Urbanization is on the rise around the world. By 2050, some 70 percent of humanity will live in the cities and that is good news for the environment. Many of the environmental advantages are derived from living spaces being condensed. For example, electricity use per person in cities is lower than electricity use per person in the suburbs and rural areas.
Condensed living space that creates reduction in energy use also allows for more of the natural environment to be preserved. In a suburban or rural environment, private properties are spread out, because land values are relatively low. So, more of the natural environment is destroyed. In cities, property values are higher and space is used more efficiently. That means that more people live in the same square mile of land than in the rural areas. Another environmental advantage of cities compared to rural areas is a decrease in carbon emissions per person. In a rural or suburban area people normally use their own vehicles to drive to work or anywhere else. Due to congestion, the use of personal cars in the city is much less attractive. More people use public transportation instead and that means that less carbon dioxide gets released into the atmosphere.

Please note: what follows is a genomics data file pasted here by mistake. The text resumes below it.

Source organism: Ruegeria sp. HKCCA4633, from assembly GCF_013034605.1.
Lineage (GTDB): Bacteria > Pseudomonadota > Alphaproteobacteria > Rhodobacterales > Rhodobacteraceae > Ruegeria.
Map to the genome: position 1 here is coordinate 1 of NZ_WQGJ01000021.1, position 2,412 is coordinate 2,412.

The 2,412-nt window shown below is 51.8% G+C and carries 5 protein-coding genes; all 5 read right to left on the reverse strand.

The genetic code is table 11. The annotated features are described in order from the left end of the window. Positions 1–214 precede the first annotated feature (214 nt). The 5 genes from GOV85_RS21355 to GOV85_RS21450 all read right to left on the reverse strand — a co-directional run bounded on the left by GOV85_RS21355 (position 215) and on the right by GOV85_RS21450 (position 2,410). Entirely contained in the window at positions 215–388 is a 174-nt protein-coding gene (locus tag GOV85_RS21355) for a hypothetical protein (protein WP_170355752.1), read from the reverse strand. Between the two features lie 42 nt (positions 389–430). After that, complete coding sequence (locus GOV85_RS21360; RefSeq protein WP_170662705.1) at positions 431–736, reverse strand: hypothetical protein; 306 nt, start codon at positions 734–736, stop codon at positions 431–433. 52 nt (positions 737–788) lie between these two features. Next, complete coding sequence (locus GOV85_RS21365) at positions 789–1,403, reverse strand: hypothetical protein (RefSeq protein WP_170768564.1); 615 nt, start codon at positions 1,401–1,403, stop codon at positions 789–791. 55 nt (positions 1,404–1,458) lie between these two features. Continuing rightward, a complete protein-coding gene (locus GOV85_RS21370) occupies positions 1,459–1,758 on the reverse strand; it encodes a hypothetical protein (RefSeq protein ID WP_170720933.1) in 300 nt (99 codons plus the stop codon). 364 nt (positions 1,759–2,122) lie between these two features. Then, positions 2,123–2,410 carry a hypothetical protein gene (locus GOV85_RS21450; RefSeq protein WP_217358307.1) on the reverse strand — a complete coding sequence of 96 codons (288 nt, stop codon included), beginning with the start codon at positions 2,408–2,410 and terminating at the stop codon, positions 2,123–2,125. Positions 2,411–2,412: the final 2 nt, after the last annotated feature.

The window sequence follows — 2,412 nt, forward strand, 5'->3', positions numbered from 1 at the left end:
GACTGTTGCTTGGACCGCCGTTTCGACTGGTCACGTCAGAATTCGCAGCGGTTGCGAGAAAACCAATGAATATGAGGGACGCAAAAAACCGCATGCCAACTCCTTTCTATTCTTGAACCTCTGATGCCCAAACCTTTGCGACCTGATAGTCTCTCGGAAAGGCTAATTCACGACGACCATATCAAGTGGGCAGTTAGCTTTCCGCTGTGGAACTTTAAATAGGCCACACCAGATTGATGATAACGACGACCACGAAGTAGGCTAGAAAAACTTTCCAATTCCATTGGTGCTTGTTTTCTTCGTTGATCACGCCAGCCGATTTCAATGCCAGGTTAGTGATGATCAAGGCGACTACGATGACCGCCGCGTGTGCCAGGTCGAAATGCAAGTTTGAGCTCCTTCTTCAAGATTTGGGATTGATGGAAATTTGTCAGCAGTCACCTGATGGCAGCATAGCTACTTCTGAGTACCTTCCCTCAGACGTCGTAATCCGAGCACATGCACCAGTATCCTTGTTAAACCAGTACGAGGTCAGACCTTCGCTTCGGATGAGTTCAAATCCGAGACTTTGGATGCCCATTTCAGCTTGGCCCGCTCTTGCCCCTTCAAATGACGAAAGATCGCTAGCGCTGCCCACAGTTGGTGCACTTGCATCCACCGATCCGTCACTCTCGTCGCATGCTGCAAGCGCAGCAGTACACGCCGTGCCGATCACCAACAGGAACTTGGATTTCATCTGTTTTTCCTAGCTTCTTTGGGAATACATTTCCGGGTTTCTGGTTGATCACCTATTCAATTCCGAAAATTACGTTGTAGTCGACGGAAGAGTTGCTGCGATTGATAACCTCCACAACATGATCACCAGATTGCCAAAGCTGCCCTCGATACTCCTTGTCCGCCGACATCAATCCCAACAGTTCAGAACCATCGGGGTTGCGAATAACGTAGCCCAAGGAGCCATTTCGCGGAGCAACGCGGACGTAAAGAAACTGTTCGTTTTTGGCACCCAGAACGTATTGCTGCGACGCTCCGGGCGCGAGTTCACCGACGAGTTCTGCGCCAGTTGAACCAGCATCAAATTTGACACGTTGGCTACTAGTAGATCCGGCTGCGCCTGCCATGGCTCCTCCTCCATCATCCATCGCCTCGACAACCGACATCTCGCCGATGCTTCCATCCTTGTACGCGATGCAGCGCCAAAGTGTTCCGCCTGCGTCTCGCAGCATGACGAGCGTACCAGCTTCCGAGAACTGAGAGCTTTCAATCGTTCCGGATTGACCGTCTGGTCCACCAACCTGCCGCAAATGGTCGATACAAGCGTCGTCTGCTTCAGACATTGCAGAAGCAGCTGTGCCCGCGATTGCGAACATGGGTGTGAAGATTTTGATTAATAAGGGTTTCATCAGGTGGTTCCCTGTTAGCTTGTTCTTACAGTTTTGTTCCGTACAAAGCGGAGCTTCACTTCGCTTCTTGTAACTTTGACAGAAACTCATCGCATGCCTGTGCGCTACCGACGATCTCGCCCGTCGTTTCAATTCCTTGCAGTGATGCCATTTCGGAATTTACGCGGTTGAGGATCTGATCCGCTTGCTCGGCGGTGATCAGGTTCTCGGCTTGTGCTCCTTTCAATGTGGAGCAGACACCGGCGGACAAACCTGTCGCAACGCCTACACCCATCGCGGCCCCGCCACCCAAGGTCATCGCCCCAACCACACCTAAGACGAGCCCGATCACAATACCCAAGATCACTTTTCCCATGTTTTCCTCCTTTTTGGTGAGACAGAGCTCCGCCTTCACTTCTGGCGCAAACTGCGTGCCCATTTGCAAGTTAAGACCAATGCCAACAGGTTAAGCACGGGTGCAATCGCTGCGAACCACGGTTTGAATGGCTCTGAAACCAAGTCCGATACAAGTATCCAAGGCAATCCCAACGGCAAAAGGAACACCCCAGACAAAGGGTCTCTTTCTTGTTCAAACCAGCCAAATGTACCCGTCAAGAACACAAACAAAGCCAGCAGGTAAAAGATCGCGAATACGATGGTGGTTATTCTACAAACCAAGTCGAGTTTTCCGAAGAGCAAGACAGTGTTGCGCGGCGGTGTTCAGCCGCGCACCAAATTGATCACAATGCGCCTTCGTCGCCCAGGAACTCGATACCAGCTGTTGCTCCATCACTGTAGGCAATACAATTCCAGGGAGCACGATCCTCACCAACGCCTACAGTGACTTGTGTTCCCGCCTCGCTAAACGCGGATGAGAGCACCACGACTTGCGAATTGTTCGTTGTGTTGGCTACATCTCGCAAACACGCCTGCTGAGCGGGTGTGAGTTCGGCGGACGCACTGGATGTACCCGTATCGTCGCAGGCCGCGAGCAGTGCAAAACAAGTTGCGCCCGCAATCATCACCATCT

The first appeared in Cato at Liberty.
Marian L. Tupy is a senior policy analyst at the Cato Institute and editor of HumanProgress.org.